If $f : \mathbb R^n \to \mathbb R$ is $C^2$ and convex, I want to show that $f$ has a $L$-Lipschitz gradient if and only if its convex conjugate $f^*$ is $\frac{1}{L}$ strongly convex.

I received a hint to consider using the fact that $f(x) \leq g(x)$ for all $x$ implies $f^*(x) \geq g^*(x)$ and try to upper bound $f(x)$, and I reached the conclusion that $$f^*(x) \geq \langle x, y \rangle - f(y) + \frac{1}{2 L} || x - \nabla f(y) ||_2^2$$ for any $x, y \in \mathbb R^n$, but I am not sure how to show $$f^*(x) \geq f^*(y) + \nabla f^*(y) \cdot (x - y) + \frac{1}{2 L} || x - y||_2^2$$ from here.

Is there any way to go from what I have to the conclusion I'd like to reach? Also, for the other direction, what other approach would I need to consider?


1 Answer 1


Here is a proof of ($\Leftarrow$). We first prove an equivalent characterization of strong convexity:

$\textbf{Lemma}$: Let $f$ be a $C^{1}$ strongly convex function with parameter $m > 0$. The following statements are equivalent:

(i) $f(y) \geq f(x) + \langle \nabla f(x), y - x \rangle + \frac{m}{2}||y - x||_{2}^{2} \text{ }$ for all $ x, y \in \text{dom}(f)$.

(ii) $g(x) = f(x) - \frac{m}{2}||x||_{2}^{2}$ is convex for all $ x, y \in \text{dom}(f)$.

(iii) $\langle \nabla f(x) - \nabla f(y), x - y\rangle \geq m||x - y||_{2}^{2}$ for all $x, y \in \text{dom}(f)$. (We will use (iii) in our proof of your problem).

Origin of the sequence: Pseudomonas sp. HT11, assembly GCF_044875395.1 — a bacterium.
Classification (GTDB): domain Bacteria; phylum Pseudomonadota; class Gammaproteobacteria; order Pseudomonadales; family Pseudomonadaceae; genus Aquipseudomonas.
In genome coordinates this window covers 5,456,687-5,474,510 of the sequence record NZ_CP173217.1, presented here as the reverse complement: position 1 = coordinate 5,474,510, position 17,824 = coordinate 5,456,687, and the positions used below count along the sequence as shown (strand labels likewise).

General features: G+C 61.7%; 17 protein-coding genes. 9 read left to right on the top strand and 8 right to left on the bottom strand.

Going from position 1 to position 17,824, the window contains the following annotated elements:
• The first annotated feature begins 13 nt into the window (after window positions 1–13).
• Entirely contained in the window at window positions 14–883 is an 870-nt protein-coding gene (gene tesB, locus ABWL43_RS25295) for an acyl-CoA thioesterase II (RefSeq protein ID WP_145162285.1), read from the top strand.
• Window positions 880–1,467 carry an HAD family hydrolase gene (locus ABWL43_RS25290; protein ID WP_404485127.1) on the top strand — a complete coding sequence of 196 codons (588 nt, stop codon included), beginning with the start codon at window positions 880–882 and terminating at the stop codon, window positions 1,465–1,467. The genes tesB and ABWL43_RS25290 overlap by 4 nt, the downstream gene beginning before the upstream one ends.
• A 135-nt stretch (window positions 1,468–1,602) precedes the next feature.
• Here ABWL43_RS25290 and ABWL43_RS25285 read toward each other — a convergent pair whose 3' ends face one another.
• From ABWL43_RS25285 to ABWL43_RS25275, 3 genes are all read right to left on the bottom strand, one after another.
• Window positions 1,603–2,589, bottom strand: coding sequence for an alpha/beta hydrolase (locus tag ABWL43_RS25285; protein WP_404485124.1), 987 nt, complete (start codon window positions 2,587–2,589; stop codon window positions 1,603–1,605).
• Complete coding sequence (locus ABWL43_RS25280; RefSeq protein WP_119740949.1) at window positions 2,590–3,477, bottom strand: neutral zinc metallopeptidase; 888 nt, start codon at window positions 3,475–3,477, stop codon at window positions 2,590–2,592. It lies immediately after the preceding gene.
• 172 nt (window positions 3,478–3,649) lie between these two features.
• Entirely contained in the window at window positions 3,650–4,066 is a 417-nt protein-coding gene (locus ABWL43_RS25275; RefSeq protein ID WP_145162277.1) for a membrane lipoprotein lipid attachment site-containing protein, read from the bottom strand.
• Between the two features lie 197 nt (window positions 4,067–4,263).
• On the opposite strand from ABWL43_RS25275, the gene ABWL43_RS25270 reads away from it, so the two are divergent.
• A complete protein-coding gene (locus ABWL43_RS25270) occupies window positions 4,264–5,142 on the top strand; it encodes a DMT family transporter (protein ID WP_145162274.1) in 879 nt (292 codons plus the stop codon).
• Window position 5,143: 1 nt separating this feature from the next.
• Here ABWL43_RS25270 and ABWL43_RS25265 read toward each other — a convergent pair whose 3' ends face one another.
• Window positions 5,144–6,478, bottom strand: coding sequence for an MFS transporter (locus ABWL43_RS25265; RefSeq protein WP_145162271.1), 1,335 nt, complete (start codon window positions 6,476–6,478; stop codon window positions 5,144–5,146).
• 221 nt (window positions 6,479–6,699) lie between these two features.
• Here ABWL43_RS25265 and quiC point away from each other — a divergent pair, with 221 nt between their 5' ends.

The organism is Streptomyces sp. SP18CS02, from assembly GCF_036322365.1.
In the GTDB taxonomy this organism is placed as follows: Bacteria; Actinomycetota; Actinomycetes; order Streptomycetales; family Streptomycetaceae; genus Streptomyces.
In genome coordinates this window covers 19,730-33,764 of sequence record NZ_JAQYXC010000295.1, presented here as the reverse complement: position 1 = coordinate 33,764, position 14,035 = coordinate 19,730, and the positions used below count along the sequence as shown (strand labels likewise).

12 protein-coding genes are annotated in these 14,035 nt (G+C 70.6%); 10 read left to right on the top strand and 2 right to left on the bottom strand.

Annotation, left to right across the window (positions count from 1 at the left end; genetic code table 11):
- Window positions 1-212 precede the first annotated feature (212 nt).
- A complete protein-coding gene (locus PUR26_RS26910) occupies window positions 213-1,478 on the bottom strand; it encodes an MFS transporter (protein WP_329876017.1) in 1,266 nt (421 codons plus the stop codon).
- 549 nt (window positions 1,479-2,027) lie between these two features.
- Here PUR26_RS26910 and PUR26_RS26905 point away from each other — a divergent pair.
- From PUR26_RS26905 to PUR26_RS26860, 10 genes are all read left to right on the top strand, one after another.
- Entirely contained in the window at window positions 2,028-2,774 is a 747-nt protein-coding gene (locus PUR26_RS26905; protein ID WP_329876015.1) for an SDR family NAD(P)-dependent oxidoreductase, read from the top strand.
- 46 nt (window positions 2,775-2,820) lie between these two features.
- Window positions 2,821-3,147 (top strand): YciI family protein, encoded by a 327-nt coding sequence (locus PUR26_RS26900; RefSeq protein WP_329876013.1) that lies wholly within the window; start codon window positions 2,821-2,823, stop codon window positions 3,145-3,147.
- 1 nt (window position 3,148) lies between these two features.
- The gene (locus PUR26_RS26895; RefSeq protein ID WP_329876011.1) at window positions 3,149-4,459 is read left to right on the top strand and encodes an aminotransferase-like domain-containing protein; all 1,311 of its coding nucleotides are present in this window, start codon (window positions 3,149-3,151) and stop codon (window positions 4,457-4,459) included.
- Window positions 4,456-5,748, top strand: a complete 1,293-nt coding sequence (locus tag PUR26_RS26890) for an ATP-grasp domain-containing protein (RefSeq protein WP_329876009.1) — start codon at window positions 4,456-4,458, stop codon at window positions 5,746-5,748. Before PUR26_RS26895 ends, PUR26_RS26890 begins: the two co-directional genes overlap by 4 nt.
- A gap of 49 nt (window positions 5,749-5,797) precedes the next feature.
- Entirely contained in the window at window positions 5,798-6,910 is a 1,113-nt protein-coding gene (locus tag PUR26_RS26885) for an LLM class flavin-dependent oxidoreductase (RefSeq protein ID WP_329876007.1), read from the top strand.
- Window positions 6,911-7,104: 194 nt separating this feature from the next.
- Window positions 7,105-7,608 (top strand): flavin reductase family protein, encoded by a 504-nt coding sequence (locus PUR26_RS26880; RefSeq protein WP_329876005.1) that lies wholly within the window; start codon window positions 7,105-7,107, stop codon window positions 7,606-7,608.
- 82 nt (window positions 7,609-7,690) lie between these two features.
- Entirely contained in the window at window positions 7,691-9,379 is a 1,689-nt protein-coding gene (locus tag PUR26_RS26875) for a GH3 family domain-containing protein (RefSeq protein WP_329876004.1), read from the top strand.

$\textbf{Proof of Lemma}$:

First note that for $x, y \in \text{dom}(f)$:

$$\nabla g(x) = \nabla f(x) - mx \Rightarrow \nabla g(x) - \nabla g(y) = \nabla f(x) - \nabla f(y) + m(y - x)$$

(i) $\Leftrightarrow$ (ii): Let $x, y \in \text{dom}(f)$. By the first order characterization of convexity:

$$g(y) \geq g(x) + \langle \nabla g(x), y - x\rangle \Leftrightarrow f(y) - \frac{m}{2}||y||_{2}^{2} \geq f(x) - \frac{m}{2}||x||_{2}^{2} + \langle \nabla f(x) - mx, y - x\rangle $$

$$\Leftrightarrow f(y) \geq f(x) + \langle \nabla f(x), y - x\rangle + \frac{m}{2}(||x||_{2}^{2} - 2\langle x, y \rangle + ||y||_{2}^{2}) = f(x) + \langle \nabla f(x), y - x\rangle + \frac{m}{2}||y - x||_{2}^{2}$$

(ii) $\Leftrightarrow$ (iii): Let $x, y \in \text{dom}(f)$. Then by how a $C^{1}$ function is convex if and only if its gradient is monotone, $g$ is convex if and only if:

$$0 \leq \langle g(x) - g(y) , x - y \rangle = \langle (\nabla f(x) - \nabla f(y)) + m(y - x), x - y \rangle = \langle \nabla f(x) - \nabla f(y), x - y \rangle - m||x - y||_{2}^{2}$$

$$\Leftrightarrow \langle \nabla f(x) - \nabla f(y), x - y \rangle \geq m||x - y||_{2}^{2}$$

$\textbf{End of Proof of Lemma}$

Now, onto the problem you posed:

($\Leftarrow$) Since $f$ is $C^{2}$, by the Fenchel-Moreau theorem, we have $f^{**} = f$. Thus, the ($\Leftarrow$) is equivalent to showing if $f$ is $\frac{1}{L}$-strongly convex, then $f^{*}$ has a $L$-Lipschitz gradient. Recall that $f^{*}(y) = \sup_{x \in \mathbb{R}^{n}}(\langle y, x \rangle - f(x))$. Since $f$ is strongly convex, $x \mapsto \langle y, x \rangle - f(x)$ is strongly concave. Thus, the function has a maximizer and since every strongly convex function is strictly convex, the maximizer is unique. By first-order condition: